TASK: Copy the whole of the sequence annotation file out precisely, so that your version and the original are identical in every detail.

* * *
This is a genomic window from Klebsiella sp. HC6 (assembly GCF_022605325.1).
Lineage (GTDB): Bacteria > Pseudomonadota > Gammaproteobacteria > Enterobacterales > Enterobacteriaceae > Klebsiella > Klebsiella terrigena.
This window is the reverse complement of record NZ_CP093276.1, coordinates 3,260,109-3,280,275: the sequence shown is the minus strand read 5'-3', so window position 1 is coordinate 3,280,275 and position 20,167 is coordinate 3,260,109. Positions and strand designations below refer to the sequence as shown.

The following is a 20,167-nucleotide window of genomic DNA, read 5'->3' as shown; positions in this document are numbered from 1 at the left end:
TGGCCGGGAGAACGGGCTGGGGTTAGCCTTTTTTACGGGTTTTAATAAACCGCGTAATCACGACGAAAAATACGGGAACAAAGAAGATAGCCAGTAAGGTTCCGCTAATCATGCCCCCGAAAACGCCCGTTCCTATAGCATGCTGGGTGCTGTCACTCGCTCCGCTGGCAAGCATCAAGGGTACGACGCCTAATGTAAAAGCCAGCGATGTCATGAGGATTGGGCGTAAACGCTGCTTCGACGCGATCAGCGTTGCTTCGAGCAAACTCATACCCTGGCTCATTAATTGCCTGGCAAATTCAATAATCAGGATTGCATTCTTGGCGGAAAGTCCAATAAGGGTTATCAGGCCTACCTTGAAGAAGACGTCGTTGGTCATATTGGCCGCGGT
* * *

This is a genomic window from Klebsiella sp. HC6 (assembly GCF_022605325.1).
Lineage (GTDB): Bacteria > Pseudomonadota > Gammaproteobacteria > Enterobacterales > Enterobacteriaceae > Klebsiella > Klebsiella terrigena.
This window is the reverse complement of record NZ_CP093276.1, coordinates 3,260,109-3,280,275: the sequence shown is the minus strand read 5'-3', so window position 1 is coordinate 3,280,275 and position 20,167 is coordinate 3,260,109. Positions and strand designations below refer to the sequence as shown.

The following is a 20,167-nucleotide window of genomic DNA, read 5'->3' as shown; positions in this document are numbered from 1 at the left end:
TGGCCGGGAGAACGGGCTGGGGTTAGCCTTTTTTACGGGTTTTAATAAACCGCGTAATCACGACGAAAAATACGGGAACAAAGAAGATAGCCAGTAAGGTTCCGCTAATCATGCCCCCGAAAACGCCCGTTCCTATAGCATGCTGGGTGCTGTCACTCGCTCCGCTGGCAAGCATCAAGGGTACGACGCCTAATGTAAAAGCCAGCGATGTCATGAGGATTGGGCGTAAACGCTGCTTCGACGCGATCAGCGTTGCTTCGAGCAAACTCATACCCTGGCTCATTAATTGCCTGGCAAATTCAATAATCAGGATTGCATTCTTGGCGGAAAGTCCAATAAGGGTTATCAGGCCTACCTTGAAGAAGACGTCGTTGGTCATATTGGCCGCGGT